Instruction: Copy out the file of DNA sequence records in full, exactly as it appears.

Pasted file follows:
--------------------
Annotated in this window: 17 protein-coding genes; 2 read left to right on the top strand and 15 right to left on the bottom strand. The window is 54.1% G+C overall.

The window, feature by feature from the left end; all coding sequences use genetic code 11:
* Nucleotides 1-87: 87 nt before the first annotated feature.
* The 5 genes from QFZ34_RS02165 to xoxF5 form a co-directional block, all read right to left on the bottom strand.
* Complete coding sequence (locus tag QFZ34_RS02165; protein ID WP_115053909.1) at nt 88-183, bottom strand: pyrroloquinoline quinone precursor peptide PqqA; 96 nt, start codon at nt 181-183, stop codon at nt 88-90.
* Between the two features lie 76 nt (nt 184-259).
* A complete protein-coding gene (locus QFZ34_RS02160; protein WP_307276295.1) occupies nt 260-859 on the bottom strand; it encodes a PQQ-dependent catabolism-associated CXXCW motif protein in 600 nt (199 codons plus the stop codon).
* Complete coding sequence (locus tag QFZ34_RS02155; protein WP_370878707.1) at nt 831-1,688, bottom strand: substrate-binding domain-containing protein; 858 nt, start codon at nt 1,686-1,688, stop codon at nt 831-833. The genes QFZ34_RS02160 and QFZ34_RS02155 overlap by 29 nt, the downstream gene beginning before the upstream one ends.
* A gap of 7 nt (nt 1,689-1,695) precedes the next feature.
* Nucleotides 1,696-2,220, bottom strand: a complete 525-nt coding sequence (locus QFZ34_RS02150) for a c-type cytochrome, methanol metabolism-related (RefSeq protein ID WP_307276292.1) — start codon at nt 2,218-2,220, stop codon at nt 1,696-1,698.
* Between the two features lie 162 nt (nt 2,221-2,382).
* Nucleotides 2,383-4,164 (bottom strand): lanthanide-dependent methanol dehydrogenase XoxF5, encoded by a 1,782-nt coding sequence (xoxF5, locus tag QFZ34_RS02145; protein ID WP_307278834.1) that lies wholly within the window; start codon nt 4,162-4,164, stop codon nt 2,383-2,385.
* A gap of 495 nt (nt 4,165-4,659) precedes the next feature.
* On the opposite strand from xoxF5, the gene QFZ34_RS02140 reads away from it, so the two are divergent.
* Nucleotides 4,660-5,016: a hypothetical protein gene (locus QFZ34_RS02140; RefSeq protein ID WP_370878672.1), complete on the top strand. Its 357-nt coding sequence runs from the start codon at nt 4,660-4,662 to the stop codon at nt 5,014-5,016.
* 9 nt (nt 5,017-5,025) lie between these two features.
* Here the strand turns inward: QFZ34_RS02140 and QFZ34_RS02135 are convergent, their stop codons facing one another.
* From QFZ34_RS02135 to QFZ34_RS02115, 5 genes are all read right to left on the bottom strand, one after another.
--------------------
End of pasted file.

Annotated in this window: 17 protein-coding genes; 2 read left to right on the top strand and 15 right to left on the bottom strand. The window is 54.1% G+C overall.

The window, feature by feature from the left end; all coding sequences use genetic code 11:
* Nucleotides 1-87: 87 nt before the first annotated feature.
* The 5 genes from QFZ34_RS02165 to xoxF5 form a co-directional block, all read right to left on the bottom strand.
* Complete coding sequence (locus tag QFZ34_RS02165; protein ID WP_115053909.1) at nt 88-183, bottom strand: pyrroloquinoline quinone precursor peptide PqqA; 96 nt, start codon at nt 181-183, stop codon at nt 88-90.
* Between the two features lie 76 nt (nt 184-259).
* A complete protein-coding gene (locus QFZ34_RS02160; protein WP_307276295.1) occupies nt 260-859 on the bottom strand; it encodes a PQQ-dependent catabolism-associated CXXCW motif protein in 600 nt (199 codons plus the stop codon).
* Complete coding sequence (locus tag QFZ34_RS02155; protein WP_370878707.1) at nt 831-1,688, bottom strand: substrate-binding domain-containing protein; 858 nt, start codon at nt 1,686-1,688, stop codon at nt 831-833. The genes QFZ34_RS02160 and QFZ34_RS02155 overlap by 29 nt, the downstream gene beginning before the upstream one ends.
* A gap of 7 nt (nt 1,689-1,695) precedes the next feature.
* Nucleotides 1,696-2,220, bottom strand: a complete 525-nt coding sequence (locus QFZ34_RS02150) for a c-type cytochrome, methanol metabolism-related (RefSeq protein ID WP_307276292.1) — start codon at nt 2,218-2,220, stop codon at nt 1,696-1,698.
* Between the two features lie 162 nt (nt 2,221-2,382).
* Nucleotides 2,383-4,164 (bottom strand): lanthanide-dependent methanol dehydrogenase XoxF5, encoded by a 1,782-nt coding sequence (xoxF5, locus tag QFZ34_RS02145; protein ID WP_307278834.1) that lies wholly within the window; start codon nt 4,162-4,164, stop codon nt 2,383-2,385.
* A gap of 495 nt (nt 4,165-4,659) precedes the next feature.
* On the opposite strand from xoxF5, the gene QFZ34_RS02140 reads away from it, so the two are divergent.
* Nucleotides 4,660-5,016: a hypothetical protein gene (locus QFZ34_RS02140; RefSeq protein ID WP_370878672.1), complete on the top strand. Its 357-nt coding sequence runs from the start codon at nt 4,660-4,662 to the stop codon at nt 5,014-5,016.
* 9 nt (nt 5,017-5,025) lie between these two features.
* Here the strand turns inward: QFZ34_RS02140 and QFZ34_RS02135 are convergent, their stop codons facing one another.
* From QFZ34_RS02135 to QFZ34_RS02115, 5 genes are all read right to left on the bottom strand, one after another.